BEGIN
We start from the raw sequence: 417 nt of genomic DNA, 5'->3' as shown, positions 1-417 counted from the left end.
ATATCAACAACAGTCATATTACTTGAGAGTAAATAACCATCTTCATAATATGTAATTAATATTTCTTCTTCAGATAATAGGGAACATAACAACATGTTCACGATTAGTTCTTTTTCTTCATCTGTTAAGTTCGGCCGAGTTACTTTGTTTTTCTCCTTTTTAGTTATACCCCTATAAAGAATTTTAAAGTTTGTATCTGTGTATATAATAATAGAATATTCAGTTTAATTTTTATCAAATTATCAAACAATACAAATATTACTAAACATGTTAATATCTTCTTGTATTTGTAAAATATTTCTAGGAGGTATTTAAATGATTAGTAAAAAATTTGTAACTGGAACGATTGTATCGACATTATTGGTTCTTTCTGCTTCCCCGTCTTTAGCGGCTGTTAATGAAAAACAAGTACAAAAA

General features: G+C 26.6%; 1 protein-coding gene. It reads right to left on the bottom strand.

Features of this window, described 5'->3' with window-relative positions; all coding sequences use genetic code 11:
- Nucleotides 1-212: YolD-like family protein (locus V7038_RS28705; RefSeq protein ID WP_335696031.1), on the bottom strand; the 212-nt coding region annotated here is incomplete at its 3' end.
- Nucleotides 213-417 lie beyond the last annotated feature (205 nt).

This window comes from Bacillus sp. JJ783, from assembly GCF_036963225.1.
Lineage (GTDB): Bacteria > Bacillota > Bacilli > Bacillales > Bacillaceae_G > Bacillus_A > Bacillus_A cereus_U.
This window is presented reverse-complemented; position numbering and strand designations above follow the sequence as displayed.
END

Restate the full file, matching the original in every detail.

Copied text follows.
We start from the raw sequence: 417 nt of genomic DNA, 5'->3' as shown, positions 1-417 counted from the left end.
ATATCAACAACAGTCATATTACTTGAGAGTAAATAACCATCTTCATAATATGTAATTAATATTTCTTCTTCAGATAATAGGGAACATAACAACATGTTCACGATTAGTTCTTTTTCTTCATCTGTTAAGTTCGGCCGAGTTACTTTGTTTTTCTCCTTTTTAGTTATACCCCTATAAAGAATTTTAAAGTTTGTATCTGTGTATATAATAATAGAATATTCAGTTTAATTTTTATCAAATTATCAAACAATACAAATATTACTAAACATGTTAATATCTTCTTGTATTTGTAAAATATTTCTAGGAGGTATTTAAATGATTAGTAAAAAATTTGTAACTGGAACGATTGTATCGACATTATTGGTTCTTTCTGCTTCCCCGTCTTTAGCGGCTGTTAATGAAAAACAAGTACAAAAA

General features: G+C 26.6%; 1 protein-coding gene. It reads right to left on the bottom strand.

Features of this window, described 5'->3' with window-relative positions; all coding sequences use genetic code 11:
- Nucleotides 1-212: YolD-like family protein (locus V7038_RS28705; RefSeq protein ID WP_335696031.1), on the bottom strand; the 212-nt coding region annotated here is incomplete at its 3' end.
- Nucleotides 213-417 lie beyond the last annotated feature (205 nt).

This window comes from Bacillus sp. JJ783, from assembly GCF_036963225.1.
Lineage (GTDB): Bacteria > Bacillota > Bacilli > Bacillales > Bacillaceae_G > Bacillus_A > Bacillus_A cereus_U.
This window is presented reverse-complemented; position numbering and strand designations above follow the sequence as displayed.